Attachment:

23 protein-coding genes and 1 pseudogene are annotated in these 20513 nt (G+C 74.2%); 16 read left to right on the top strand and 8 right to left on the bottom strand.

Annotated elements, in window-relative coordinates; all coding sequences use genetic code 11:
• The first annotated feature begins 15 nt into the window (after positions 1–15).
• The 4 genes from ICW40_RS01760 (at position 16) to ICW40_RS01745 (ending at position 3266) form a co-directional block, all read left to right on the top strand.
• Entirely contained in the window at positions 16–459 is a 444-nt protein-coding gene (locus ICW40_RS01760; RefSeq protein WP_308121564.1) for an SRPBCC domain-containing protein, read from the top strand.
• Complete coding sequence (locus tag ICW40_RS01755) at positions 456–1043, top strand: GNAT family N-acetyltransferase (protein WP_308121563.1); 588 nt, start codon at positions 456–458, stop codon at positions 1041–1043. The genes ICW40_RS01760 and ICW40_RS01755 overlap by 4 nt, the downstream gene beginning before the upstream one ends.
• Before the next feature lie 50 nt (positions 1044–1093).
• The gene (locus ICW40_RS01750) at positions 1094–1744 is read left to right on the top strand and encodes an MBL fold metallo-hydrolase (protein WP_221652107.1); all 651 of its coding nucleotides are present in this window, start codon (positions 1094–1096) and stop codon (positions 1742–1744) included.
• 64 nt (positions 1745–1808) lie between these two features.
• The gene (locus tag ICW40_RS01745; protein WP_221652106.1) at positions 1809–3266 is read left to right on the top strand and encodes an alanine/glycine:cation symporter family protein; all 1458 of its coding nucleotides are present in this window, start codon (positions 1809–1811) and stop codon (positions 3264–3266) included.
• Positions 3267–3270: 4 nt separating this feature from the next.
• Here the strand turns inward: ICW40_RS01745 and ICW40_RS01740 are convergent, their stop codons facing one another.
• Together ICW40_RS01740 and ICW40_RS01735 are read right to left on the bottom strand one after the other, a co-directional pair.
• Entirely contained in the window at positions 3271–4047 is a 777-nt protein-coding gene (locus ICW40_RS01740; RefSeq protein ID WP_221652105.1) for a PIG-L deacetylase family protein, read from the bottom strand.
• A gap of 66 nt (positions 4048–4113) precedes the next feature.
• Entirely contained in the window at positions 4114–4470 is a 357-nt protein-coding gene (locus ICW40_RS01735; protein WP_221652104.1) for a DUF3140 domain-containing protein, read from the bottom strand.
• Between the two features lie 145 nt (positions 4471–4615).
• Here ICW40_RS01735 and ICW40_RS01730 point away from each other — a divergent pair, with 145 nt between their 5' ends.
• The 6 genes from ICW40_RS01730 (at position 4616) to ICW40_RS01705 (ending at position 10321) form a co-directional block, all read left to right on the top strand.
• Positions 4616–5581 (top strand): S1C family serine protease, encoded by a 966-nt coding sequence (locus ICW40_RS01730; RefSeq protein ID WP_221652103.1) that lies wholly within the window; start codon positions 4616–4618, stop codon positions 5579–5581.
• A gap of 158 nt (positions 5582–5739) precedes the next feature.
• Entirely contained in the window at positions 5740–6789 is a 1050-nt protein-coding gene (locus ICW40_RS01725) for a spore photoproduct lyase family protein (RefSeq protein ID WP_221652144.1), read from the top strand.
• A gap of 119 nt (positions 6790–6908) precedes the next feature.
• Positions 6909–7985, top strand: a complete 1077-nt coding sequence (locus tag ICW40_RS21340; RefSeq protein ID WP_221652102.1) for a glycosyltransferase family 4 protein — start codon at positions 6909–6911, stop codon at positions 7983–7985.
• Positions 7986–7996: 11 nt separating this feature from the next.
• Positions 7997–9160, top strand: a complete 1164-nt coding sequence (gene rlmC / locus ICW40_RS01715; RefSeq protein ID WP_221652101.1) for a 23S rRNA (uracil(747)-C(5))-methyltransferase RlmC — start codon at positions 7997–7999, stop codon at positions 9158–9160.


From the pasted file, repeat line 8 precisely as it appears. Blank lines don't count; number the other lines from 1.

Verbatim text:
• The gene (locus ICW40_RS01750) at positions 1094–1744 is read left to right on the top strand and encodes an MBL fold metallo-hydrolase (protein WP_221652107.1); all 651 of its coding nucleotides are present in this window, start codon (positions 1094–1096) and stop codon (positions 1742–1744) included.